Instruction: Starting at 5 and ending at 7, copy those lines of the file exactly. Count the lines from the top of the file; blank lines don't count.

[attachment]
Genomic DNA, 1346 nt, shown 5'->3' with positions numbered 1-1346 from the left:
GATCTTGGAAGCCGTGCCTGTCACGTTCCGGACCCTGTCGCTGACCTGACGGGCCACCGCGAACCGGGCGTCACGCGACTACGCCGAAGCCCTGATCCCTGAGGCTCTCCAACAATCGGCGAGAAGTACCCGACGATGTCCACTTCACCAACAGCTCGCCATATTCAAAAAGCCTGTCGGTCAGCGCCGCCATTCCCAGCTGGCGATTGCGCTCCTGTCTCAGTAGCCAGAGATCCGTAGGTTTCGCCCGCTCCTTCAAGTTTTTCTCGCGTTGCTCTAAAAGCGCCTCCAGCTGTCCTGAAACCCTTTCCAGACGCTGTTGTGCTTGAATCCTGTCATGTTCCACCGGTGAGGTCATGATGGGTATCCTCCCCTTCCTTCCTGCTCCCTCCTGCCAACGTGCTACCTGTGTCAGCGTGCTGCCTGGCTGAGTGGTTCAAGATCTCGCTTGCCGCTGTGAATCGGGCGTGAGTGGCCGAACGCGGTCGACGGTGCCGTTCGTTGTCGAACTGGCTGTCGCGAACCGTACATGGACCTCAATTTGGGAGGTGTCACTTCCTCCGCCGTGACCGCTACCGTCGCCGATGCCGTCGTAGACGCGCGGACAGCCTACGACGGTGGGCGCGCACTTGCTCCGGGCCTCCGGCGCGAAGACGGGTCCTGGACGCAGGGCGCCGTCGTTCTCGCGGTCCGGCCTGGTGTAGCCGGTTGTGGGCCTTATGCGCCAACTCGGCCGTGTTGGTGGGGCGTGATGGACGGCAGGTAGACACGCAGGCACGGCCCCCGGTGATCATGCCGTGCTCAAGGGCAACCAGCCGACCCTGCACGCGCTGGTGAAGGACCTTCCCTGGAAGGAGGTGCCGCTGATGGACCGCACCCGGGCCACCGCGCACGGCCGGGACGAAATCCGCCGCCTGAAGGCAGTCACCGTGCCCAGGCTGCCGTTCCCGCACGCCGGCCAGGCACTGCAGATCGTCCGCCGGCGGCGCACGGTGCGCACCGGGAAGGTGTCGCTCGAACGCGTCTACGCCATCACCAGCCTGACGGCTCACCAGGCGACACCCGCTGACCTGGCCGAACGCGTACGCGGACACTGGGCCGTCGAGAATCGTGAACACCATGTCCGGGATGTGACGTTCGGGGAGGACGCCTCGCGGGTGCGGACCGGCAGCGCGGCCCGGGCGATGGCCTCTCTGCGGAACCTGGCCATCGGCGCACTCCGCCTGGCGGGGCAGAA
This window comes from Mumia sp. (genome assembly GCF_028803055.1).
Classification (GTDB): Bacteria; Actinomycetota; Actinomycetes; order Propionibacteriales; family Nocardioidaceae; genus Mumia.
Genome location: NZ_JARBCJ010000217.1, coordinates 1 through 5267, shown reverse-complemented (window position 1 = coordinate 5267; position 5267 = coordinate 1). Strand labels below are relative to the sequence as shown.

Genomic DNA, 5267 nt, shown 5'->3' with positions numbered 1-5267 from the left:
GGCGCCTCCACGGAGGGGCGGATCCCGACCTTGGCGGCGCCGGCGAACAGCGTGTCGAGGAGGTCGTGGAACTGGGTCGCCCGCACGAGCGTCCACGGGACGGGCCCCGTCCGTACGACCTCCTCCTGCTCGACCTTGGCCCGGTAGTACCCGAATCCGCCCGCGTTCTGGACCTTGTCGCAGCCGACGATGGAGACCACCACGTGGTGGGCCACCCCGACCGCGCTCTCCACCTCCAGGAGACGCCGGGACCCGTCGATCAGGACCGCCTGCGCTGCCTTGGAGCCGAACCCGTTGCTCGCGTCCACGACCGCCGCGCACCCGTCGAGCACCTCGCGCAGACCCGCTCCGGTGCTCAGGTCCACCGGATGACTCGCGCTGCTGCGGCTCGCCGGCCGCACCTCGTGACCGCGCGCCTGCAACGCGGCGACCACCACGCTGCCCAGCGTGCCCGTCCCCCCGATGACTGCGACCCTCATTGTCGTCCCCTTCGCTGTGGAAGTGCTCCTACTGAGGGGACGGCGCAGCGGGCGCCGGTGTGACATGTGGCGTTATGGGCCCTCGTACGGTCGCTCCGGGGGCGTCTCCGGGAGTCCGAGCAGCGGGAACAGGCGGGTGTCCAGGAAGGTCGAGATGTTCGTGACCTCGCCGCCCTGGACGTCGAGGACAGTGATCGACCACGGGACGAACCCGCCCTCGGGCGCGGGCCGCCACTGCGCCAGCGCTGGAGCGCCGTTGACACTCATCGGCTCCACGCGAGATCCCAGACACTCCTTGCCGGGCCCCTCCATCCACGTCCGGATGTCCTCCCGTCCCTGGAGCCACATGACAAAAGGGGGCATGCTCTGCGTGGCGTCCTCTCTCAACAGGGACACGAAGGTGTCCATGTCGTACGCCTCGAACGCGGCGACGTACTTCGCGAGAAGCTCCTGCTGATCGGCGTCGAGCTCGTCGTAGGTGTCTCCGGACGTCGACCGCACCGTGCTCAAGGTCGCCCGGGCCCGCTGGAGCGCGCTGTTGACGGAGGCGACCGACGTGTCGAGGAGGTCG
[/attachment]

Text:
Genome location: NZ_JARBCJ010000217.1, coordinates 1 through 5267, shown reverse-complemented (window position 1 = coordinate 5267; position 5267 = coordinate 1). Strand labels below are relative to the sequence as shown.

Genomic DNA, 5267 nt, shown 5'->3' with positions numbered 1-5267 from the left:
GGCGCCTCCACGGAGGGGCGGATCCCGACCTTGGCGGCGCCGGCGAACAGCGTGTCGAGGAGGTCGTGGAACTGGGTCGCCCGCACGAGCGTCCACGGGACGGGCCCCGTCCGTACGACCTCCTCCTGCTCGACCTTGGCCCGGTAGTACCCGAATCCGCCCGCGTTCTGGACCTTGTCGCAGCCGACGATGGAGACCACCACGTGGTGGGCCACCCCGACCGCGCTCTCCACCTCCAGGAGACGCCGGGACCCGTCGATCAGGACCGCCTGCGCTGCCTTGGAGCCGAACCCGTTGCTCGCGTCCACGACCGCCGCGCACCCGTCGAGCACCTCGCGCAGACCCGCTCCGGTGCTCAGGTCCACCGGATGACTCGCGCTGCTGCGGCTCGCCGGCCGCACCTCGTGACCGCGCGCCTGCAACGCGGCGACCACCACGCTGCCCAGCGTGCCCGTCCCCCCGATGACTGCGACCCTCATTGTCGTCCCCTTCGCTGTGGAAGTGCTCCTACTGAGGGGACGGCGCAGCGGGCGCCGGTGTGACATGTGGCGTTATGGGCCCTCGTACGGTCGCTCCGGGGGCGTCTCCGGGAGTCCGAGCAGCGGGAACAGGCGGGTGTCCAGGAAGGTCGAGATGTTCGTGACCTCGCCGCCCTGGACGTCGAGGACAGTGATCGACCACGGGACGAACCCGCCCTCGGGCGCGGGCCGCCACTGCGCCAGCGCTGGAGCGCCGTTGACACTCATCGGCTCCACGCGAGATCCCAGACACTCCTTGCCGGGCCCCTCCATCCACGTCCGGATGTCCTCCCGTCCCTGGAGCCACATGACAAAAGGGGGCATGCTCTGCGTGGCGTCCTCTCTCAACAGGGACACGAAGGTGTCCATGTCGTACGCCTCGAACGCGGCGACGTACTTCGCGAGAAGCTCCTGCTGATCGGCGTCGAGCTCGTCGTAGGTGTCTCCGGACGTCGACCGCACCGTGCTCAAGGTCGCCCGGGCCCGCTGGAGCGCGCTGTTGACGGAGGCGACCGACGTGTCGAGGAGGTCG